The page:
Special-teams ace catching on at WR

FOXBOROUGH, Mass. -- In his 85th NFL game and on his 53rd career catch, Patriots wide receiver Sam Aiken finally found the end zone with a 54-yard touchdown reception in New England's Week 7 win over the Tampa Bay Buccaneers.

Maybe it was appropriate that the touchdown, which was highlighted by Aiken's ability to run away from defenders after a short grab, came on foreign soil inside London's Wembley Stadium. After all, it's been a long journey to the end zone for Aiken.

So long, in fact, that it took him a moment to remember to spike the ball.

"I've never seen the end zone," Aiken said with a smile Wednesday inside the Patriots' locker room. "I didn't know what to do with the ball."

Aiken is listed as a wide receiver on the roster, but for seven NFL seasons he's been regarded as a special-teams ace -- a double-edged sword in the world of professional football.

Special-teams aces are generally held in high esteem by coaches, but rarely get public attention for their on-field contributions. It's even rarer that they see action at their true position.

Take Larry Izzo, for example. A linebacker by trade, Izzo spent eight seasons in New England as a special-teams ace, earning two of his three career Pro Bowl nods with the Patriots. But he saw the field as linebacker only at mop-up time.

Aiken, who registered eight catches during his first season in New England last year, wasn't projected near the top of the wide receiver depth chart this season. But Joey Galloway turned out to be a bust, rookies Julian Edelman and Brandon Tate endured injuries, and Isaiah Stanback is still getting comfortable as a full-time receiver.

Which has opened the door for Aiken to be the team's third receiver. He's started five games there this year and posted career bests with 16 catches for 229 yards.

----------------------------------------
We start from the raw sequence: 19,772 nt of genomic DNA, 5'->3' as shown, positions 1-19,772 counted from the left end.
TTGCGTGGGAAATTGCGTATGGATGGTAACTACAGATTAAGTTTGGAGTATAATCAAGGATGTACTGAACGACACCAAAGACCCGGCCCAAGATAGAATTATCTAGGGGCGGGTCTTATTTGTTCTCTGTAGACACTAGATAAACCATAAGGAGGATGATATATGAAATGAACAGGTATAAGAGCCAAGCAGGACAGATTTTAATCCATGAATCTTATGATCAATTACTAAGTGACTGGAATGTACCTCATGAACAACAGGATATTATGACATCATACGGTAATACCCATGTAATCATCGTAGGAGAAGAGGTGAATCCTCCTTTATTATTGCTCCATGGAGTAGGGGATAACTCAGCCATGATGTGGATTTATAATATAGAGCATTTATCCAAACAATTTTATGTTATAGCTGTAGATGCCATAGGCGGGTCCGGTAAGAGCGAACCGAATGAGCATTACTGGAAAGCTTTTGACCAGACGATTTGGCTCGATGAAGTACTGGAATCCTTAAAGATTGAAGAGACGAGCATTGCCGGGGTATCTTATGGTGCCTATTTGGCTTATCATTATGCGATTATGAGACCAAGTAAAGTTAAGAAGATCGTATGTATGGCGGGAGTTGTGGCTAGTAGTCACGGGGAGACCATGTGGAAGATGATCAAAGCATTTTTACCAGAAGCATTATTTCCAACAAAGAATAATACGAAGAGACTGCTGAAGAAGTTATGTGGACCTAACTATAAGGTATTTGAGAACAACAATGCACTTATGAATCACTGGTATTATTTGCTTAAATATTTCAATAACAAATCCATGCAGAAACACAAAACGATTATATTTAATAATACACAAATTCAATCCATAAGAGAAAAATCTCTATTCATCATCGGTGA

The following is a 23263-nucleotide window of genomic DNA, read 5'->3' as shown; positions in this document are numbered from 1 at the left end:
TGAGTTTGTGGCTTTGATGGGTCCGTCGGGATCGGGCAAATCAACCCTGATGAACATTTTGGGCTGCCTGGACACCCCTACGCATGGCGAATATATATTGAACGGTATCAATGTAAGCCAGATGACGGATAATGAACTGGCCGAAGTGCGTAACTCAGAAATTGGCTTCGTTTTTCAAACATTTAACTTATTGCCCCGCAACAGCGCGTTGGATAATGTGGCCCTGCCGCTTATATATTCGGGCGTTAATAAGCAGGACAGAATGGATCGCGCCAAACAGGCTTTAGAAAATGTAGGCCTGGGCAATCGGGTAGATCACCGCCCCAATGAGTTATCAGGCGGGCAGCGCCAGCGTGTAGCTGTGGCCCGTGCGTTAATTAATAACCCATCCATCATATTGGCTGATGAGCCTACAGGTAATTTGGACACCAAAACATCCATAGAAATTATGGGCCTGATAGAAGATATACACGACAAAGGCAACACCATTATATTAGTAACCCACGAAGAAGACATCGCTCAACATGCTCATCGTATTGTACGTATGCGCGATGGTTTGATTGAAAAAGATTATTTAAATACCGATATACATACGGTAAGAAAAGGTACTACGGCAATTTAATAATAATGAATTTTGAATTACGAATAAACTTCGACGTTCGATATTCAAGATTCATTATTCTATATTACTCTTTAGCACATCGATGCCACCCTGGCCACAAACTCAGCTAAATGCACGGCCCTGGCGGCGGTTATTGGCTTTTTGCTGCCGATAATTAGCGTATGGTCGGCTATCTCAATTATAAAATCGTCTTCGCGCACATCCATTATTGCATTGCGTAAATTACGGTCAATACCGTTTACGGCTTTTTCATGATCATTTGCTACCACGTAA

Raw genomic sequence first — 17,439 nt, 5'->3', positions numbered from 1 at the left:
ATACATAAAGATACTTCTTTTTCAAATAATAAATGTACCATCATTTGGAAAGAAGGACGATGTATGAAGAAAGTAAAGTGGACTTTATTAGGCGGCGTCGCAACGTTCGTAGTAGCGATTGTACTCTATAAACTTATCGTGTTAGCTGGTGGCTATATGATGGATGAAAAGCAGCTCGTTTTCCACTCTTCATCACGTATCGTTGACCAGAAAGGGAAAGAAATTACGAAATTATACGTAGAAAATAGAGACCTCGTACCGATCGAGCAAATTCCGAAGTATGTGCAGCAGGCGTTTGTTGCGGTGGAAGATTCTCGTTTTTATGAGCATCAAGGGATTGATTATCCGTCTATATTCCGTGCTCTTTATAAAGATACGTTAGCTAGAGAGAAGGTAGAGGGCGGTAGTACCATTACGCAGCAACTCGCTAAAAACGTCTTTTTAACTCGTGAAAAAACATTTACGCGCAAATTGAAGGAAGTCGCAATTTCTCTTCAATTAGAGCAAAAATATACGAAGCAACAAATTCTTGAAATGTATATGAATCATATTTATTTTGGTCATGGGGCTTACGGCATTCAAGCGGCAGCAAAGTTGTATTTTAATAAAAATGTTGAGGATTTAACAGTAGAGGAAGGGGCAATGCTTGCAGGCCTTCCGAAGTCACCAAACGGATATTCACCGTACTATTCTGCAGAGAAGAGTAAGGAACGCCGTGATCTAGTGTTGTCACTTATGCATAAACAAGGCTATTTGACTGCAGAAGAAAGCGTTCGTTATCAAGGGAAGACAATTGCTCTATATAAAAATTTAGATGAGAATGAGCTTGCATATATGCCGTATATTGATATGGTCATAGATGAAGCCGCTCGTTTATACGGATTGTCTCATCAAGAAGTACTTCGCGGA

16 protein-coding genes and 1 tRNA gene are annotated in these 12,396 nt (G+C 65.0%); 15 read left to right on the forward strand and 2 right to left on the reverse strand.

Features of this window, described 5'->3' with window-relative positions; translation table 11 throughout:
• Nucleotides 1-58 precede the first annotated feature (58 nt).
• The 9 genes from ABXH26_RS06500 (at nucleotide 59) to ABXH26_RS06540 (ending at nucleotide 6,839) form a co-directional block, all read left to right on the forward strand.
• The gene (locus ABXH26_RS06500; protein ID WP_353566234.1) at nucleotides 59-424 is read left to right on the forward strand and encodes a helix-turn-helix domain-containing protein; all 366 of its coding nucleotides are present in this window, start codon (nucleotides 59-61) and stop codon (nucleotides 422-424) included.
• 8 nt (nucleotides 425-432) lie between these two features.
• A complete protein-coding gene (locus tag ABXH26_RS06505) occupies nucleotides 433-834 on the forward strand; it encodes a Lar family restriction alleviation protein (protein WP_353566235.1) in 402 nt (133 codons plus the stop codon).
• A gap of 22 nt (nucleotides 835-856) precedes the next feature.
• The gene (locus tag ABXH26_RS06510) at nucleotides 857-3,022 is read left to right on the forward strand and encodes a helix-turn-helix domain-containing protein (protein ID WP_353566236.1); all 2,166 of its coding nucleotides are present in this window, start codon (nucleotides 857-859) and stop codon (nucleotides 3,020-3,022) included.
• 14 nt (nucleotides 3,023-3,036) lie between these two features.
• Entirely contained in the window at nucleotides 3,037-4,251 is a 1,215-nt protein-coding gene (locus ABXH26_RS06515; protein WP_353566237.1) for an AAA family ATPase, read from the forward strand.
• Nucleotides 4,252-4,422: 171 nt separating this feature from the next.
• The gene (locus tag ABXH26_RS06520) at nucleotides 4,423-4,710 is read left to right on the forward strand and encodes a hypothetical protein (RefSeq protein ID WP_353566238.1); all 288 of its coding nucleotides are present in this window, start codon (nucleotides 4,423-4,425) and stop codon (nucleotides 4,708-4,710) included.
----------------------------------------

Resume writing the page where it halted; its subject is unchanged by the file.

One of the few bright spots in Monday's lopsided loss to New Orleans, Aiken registered team- and career-highs with seven catches for 90 yards.

What's more, he might have cemented himself as the third receiver in New England's offense.

"Injuries are a part of it and Sam is really stepping up and taking that role," said quarterback Tom Brady. "A guy who, coming into the year, was primarily a special-teams player for us and a backup receiver is now more of a receiver for us, while still being a key part of our special-teams unit -- captain of our special-teams unit. You need good players out there and, like I said, when [opponents] really focus their attention on Randy [Moss] and Wes [Welker], to be able to throw the ball to a guy like Sam, that was extremely important for our offense this last week."

Added Welker: "Sam has been a great player, and [he's] really making sure that he's making plays out there and doing the jobs that he needs to do. His role is going to be expanded, and he realizes that and he has to step up."

Aiken caught 146 passes for 2,205 yards and 15 touchdowns at the University of North Carolina. In his senior season with the Tar Heels, he set school records with 68 catches for 990 yards.

Chosen by the Bills in the fourth round (127th overall) of the 2003 NFL draft, Aiken stayed on the 53-man roster because of special teams, hauling in just 19 catches for 250 yards over five seasons in Buffalo.

Overall, Aiken has 78 special-teams tackles in 88 career games. But as Aiken's role expands on offense, Patriots coach Bill Belichick admits they might have to scale back his role on special teams -- a daunting proposition given his under-the-radar play in the kicking games.

"When [Aiken has] had his opportunity, he's stepped up, caught the ball and also run with it well after the catch," said Belichick. "He's a big, physical player -- definitely different than Wes and different than Randy. He has a different playing style, different set of skills. I think they all complement each other pretty well, and he's a physical player, which we see in the kicking game, but that shows up on offense, too.

"Sam works hard. He doesn't say much; he's a quiet guy, but he works hard, he's always prepared and he's tough. He's obviously earned everybody's respect around here and when he's had an opportunity to play he's stepped in and done a good job for us."

Aiken said the key for him as a receiver is developing trust with Brady.

"It comes down to trust -- if Tom can trust me to get open, or be at a certain depth," Aiken said. "I feel good. They believe in me and if I continue to do what I need to do, the rest will take care of itself."

One short-term goal for Aiken is catching a touchdown pass at Gillette Stadium. It'd be nice to get one inside of the United States, and Aiken promises he'll know what to do with the ball this time.

Chris Forsberg is a roving reporter for ESPNBoston.com. Follow him on Twitter.